Fsck returns your filesystem to a consistent state. This is not necessarily the filesystem's “latest” state, because that state might have been lost in the crash. In fact, if there were half-written files at the time of the crash, then the filesystem was not left in a consistent state, and that is precisely what fsck is designed to repair. In other words, after running fsck, your filesystem is as up-to-date as it can get.
If your application requires feedback as to what is stored on the disk in case of a crash, you'll need to do more work than just writing to a file. You need to call
sync, or better
fsync, after a write operation to ensure that that particular write has been committed to the disk (but if you end up doing this a lot, your performance will drop down, and you'll want to switch to a database engine). You'll need a journaled filesystem configured for maximum crash survival (as opposed to maximum speed).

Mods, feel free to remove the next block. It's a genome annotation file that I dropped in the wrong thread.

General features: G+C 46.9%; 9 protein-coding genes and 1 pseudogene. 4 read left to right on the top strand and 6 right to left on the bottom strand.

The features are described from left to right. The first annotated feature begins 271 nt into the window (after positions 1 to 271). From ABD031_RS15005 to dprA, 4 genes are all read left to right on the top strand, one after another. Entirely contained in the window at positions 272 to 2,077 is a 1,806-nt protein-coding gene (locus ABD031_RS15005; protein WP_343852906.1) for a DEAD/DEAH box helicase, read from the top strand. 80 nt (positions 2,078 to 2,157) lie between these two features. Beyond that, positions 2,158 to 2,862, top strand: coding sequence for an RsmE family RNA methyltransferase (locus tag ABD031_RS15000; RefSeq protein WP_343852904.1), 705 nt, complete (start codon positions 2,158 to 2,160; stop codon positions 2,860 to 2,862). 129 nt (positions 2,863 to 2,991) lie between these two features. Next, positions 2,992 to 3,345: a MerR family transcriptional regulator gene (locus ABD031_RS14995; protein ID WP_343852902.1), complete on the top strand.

The property that an operation (such as a disk write) that has been performed cannot be undone (even in the event of a system crash) is called durability. It's one of the four fundamental properties of databases (ACID). If you need that property, read up on transactions.
Although filesystems are a kind of database, they're usually not designed to do well with respect to ACID properties: they have more emphasis on flexibility. You'll get better durability from a dedicated database engine. Then consider what happens in case your disk, and not your system crashes: for high durability, you also need replication.